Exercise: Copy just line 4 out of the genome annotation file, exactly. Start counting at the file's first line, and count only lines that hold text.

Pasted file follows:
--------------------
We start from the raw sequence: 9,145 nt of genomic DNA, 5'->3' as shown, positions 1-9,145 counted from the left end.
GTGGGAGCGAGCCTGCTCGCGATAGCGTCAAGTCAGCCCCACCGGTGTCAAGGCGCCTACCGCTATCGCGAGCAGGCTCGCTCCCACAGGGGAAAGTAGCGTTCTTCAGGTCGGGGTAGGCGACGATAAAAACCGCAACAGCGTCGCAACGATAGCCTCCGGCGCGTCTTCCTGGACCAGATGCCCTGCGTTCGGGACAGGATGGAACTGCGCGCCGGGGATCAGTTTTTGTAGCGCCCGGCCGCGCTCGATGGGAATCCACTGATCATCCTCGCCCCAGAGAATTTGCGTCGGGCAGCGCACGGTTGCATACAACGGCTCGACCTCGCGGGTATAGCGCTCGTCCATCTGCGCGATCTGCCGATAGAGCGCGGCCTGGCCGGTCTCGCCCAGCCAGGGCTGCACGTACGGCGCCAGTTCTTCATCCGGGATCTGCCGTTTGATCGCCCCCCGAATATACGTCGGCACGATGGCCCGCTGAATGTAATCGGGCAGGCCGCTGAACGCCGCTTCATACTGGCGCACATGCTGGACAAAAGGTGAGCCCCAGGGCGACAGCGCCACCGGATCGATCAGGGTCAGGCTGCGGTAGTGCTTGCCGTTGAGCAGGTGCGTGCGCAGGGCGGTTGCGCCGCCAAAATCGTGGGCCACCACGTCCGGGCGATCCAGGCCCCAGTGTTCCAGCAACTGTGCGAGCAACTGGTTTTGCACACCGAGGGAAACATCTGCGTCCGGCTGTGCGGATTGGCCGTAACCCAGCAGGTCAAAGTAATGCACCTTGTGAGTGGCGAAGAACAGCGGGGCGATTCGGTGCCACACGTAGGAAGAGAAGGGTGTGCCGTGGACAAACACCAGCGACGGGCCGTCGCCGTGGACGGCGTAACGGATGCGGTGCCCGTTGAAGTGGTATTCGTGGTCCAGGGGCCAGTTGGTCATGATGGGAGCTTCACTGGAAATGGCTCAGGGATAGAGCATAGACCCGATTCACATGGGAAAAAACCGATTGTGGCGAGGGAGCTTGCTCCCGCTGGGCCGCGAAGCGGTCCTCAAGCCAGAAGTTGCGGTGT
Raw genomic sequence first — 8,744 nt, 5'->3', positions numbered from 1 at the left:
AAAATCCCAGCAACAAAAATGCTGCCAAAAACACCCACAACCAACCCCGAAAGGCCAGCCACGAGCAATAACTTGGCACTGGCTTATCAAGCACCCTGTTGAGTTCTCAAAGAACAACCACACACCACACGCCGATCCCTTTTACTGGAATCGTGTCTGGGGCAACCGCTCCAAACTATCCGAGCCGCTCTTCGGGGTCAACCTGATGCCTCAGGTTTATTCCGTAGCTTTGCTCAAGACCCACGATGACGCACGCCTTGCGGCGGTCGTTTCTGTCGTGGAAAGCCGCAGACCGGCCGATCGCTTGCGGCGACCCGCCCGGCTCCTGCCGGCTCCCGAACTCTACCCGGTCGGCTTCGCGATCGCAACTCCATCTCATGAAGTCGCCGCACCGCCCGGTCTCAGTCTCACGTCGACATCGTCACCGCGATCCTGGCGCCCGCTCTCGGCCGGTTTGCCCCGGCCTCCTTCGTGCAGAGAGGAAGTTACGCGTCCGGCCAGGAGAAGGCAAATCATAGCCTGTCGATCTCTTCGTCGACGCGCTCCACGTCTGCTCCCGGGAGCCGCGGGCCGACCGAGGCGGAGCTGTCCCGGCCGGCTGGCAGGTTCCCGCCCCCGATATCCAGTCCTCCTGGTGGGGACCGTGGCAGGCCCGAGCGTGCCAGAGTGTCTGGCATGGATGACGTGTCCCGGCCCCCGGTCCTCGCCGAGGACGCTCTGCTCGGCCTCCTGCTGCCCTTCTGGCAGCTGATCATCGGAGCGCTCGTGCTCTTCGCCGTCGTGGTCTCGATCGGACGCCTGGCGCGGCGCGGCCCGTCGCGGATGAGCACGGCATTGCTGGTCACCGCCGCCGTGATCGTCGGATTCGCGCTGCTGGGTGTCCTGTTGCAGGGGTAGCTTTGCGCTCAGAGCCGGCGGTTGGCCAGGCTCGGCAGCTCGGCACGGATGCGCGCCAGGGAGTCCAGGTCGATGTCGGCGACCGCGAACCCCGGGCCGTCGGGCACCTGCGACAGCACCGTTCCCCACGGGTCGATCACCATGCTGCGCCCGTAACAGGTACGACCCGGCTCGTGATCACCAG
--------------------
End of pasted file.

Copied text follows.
AAAATCCCAGCAACAAAAATGCTGCCAAAAACACCCACAACCAACCCCGAAAGGCCAGCCACGAGCAATAACTTGGCACTGGCTTATCAAGCACCCTGTTGAGTTCTCAAAGAACAACCACACACCACACGCCGATCCCTTTTACTGGAATCGTGTCTGGGGCAACCGCTCCAAACTATCCGAGCCGCTCTTCGGGGTCAACCTGATGCCTCAGGTTTATTCCGTAGCTTTGCTCAAGACCCACGATGACGCACGCCTTGCGGCGGTCGTTTCTGTCGTGGAAAGCCGCAGACCGGCCGATCGCTTGCGGCGACCCGCCCGGCTCCTGCCGGCTCCCGAACTCTACCCGGTCGGCTTCGCGATCGCAACTCCATCTCATGAAGTCGCCGCACCGCCCGGTCTCAGTCTCACGTCGACATCGTCACCGCGATCCTGGCGCCCGCTCTCGGCCGGTTTGCCCCGGCCTCCTTCGTGCAGAGAGGAAGTTACGCGTCCGGCCAGGAGAAGGCAAATCATAGCCTGTCGATCTCTTCGTCGACGCGCTCCACGTCTGCTCCCGGGAGCCGCGGGCCGACCGAGGCGGAGCTGTCCCGGCCGGCTGGCAGGTTCCCGCCCCCGATATCCAGTCCTCCTGGTGGGGACCGTGGCAGGCCCGAGCGTGCCAGAGTGTCTGGCATGGATGACGTGTCCCGGCCCCCGGTCCTCGCCGAGGACGCTCTGCTCGGCCTCCTGCTGCCCTTCTGGCAGCTGATCATCGGAGCGCTCGTGCTCTTCGCCGTCGTGGTCTCGATCGGACGCCTGGCGCGGCGCGGCCCGTCGCGGATGAGCACGGCATTGCTGGTCACCGCCGCCGTGATCGTCGGATTCGCGCTGCTGGGTGTCCTGTTGCAGGGGTAGCTTTGCGCTCAGAGCCGGCGGTTGGCCAGGCTCGGCAGCTCGGCACGGATGCGCGCCAGGGAGTCCAGGTCGATGTCGGCGACCGCGAACCCCGGGCCGTCGGGCACCTGCGACAGCACCGTTCCCCACGGGTCGATCACCATGCTGCGCCCGTAACAGGTACGACCCGGCTCGTGATCACCAG